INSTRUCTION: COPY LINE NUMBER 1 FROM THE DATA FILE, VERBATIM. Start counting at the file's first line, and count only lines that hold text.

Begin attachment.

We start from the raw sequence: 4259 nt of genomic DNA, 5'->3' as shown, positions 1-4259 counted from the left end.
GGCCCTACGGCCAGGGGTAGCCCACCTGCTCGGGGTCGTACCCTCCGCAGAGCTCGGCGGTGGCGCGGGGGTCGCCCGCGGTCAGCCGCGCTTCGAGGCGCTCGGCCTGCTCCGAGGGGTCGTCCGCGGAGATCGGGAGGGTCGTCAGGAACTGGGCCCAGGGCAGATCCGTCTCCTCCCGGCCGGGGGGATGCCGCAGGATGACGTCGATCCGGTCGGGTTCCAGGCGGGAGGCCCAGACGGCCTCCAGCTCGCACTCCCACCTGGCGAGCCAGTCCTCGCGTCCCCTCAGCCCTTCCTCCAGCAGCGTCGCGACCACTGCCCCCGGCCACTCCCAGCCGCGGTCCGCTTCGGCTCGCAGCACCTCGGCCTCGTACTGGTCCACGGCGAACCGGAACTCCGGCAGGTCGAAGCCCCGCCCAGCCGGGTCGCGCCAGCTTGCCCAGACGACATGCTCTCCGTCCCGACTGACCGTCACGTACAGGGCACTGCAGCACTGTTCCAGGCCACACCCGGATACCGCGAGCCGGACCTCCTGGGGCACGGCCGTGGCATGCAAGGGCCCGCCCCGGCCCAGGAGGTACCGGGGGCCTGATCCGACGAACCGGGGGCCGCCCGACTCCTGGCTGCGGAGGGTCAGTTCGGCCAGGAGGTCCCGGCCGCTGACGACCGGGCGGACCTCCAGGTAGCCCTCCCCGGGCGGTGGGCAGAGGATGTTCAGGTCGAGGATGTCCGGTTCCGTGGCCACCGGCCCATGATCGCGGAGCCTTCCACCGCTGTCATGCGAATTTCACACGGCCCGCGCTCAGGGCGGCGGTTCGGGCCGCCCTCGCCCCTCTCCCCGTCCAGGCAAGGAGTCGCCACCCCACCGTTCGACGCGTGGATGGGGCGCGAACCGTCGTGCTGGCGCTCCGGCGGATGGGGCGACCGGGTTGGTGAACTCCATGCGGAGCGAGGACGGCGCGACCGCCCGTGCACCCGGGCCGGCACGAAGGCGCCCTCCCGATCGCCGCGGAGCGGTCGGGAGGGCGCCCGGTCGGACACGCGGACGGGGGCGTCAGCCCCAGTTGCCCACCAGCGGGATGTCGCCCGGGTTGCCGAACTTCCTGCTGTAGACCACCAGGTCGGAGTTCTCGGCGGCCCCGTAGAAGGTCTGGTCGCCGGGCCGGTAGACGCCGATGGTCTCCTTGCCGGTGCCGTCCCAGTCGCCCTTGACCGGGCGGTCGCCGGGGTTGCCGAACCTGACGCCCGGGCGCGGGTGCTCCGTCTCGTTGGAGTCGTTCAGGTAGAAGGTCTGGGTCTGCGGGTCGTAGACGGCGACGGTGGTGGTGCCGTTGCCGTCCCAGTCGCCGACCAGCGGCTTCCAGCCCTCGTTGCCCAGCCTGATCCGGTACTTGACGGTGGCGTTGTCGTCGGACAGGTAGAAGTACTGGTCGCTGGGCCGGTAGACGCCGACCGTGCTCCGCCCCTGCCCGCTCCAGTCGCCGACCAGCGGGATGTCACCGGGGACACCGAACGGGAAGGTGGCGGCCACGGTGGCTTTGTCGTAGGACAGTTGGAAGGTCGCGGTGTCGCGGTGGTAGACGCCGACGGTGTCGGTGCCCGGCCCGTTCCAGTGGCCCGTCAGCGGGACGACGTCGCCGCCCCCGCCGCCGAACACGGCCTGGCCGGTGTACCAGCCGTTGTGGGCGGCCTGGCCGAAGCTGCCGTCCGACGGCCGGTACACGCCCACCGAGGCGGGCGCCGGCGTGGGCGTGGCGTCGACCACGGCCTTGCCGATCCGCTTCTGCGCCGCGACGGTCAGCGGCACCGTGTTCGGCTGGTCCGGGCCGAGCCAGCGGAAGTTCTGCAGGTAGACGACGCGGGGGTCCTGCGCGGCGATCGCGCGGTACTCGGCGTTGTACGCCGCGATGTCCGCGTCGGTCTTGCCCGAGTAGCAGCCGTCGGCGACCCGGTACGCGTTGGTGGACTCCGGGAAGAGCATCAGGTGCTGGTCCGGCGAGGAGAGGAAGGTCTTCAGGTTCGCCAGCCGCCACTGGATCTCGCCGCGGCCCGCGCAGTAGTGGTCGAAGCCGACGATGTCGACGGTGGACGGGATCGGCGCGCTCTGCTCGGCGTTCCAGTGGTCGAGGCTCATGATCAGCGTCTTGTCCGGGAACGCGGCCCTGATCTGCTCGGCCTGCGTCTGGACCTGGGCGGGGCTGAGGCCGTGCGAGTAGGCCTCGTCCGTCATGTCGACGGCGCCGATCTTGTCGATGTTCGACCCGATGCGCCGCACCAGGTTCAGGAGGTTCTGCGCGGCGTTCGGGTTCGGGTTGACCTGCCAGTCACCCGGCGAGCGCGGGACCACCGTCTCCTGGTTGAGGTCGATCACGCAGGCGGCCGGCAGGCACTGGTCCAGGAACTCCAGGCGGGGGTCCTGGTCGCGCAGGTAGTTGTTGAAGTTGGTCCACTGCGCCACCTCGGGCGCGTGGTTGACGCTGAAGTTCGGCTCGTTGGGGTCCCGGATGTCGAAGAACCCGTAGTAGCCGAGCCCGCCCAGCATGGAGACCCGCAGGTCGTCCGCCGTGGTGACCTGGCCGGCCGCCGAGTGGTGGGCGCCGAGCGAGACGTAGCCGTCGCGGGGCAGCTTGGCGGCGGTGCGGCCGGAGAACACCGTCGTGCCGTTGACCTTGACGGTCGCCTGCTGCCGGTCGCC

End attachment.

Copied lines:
We start from the raw sequence: 4259 nt of genomic DNA, 5'->3' as shown, positions 1-4259 counted from the left end.